To remove paint from vinyl records you can try the following four methods:
We always have vinyl records that have been through it all with us – friendships, break-ups, shifting houses, moving cities, and that one summer where we got into that weird hyper-specific genre of music that we don’t talk about. With all these big changes, of course, our records take some damage. Whether it’s from painting the walls of your dream apartment or from a big art project, we’ve all gotten paint flecks on our favorite record.
While old, broken records can make great canvases, paint flecked records don’t make for great listening experiences. The layers of paint damage the grooves and affect the higher frequencies, completely changing the sound. Oil, acrylic, and even thinner paints can damage not just the vinyl but also the needle of your prized vinyl player. Since replacement needles are expensive, it’s best to clean up that paint before any damage is done.
Keep in mind that the methods depend on the kind of paint that has damaged your record. Lacquer based paints, for example, generally lead to permanent damage and can’t be removed. If your LP is a garage sale find and you’re not sure what method to use, try each one – you might just find one that works.
So if you’re looking to save discs that were damaged from your latest DIY home improvement project, read on!
Table of Contents
Method 1: The Toothpick
Before trying anything else, it’s best to go back to basics. This is the easiest method and requires just one tool – a handy toothpick (or two). Try scraping off the paint with the pointy end of the toothpick. If the paint is recent and thin, it may come off fairly easily.
Method 2: Water and Dishwashing Liquid
If the toothpick didn’t work or there’s still paint flecks left, head from the dining room to the kitchen.
- Take a damp, soft cloth (like an old cotton t-shirt) and run it around the record a few times. Make sure you don’t scrub too hard and go along the lines of the grooves.
- If this doesn’t work, make a bath of warm water and a little bit of dishwashing liquid. Soak the record in this for 15-20 minutes. Don’t let the label get wet. Then, take a soft cloth and wipe it along the paint flecks, making sure to go along the lines of the grooves in the record.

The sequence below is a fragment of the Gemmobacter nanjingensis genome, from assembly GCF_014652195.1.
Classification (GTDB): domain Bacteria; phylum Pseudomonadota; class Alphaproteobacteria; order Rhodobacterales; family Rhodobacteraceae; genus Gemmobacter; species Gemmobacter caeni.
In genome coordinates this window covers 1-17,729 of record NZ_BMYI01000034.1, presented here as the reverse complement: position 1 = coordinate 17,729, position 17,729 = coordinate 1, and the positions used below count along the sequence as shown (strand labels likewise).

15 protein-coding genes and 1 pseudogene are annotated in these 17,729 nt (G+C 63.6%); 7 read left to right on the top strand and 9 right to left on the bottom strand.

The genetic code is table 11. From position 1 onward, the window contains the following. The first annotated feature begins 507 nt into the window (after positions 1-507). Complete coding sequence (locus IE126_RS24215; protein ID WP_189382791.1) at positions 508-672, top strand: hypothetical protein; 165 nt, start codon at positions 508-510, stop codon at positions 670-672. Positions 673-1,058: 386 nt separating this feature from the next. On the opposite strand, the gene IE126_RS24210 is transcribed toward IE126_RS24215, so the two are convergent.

- Do not use the CD method (wiping from center to edge) at any point.
Method 3: Distilled Water and Rubbing Alcohol
If simple solutions don’t work, it’s time to try something that takes a little more elbow grease.
- Make a solution of 0.5% isopropyl alcohol to 99.5% distilled water in a spray bottle or in a bath. If you’re worried about the effect of alcohol on vinyl check out this article I wrote about it.
- Spray it onto the record (avoiding the label) and let it sit for 30-60 seconds.
- Take a soft cotton cloth and wipe gently along the grooves of the record.
- Alternatively, you can also soak a sponge in this solution overnight and use it to wipe around the record.
Method 4: Solvents
It’s time to pull out the big guns! Turpentine, mineral spirits, and naptha are regularly used to remove paint outside of the world of records. However, since they’re stronger chemicals, proceed with caution.
- It’s best to start with the weakest solvent – in this case, turpentine. Dab a little on a different record you can afford to damage as a test run before using it on the record you’re trying to save. You need to ensure the brand you’re using doesn’t damage the vinyl.
- Dab a little turpentine onto a stiff-bristled paintbrush and run it along the record with rapid swipes.
- If there is too much paint, you can rub lightly with a soft cloth – but be careful!
- Move slowly and gently.
- If possible, use a magnifying glass and a bright light to help you see whether the paint is being lifted. This will also allow you to see specks that might be left behind.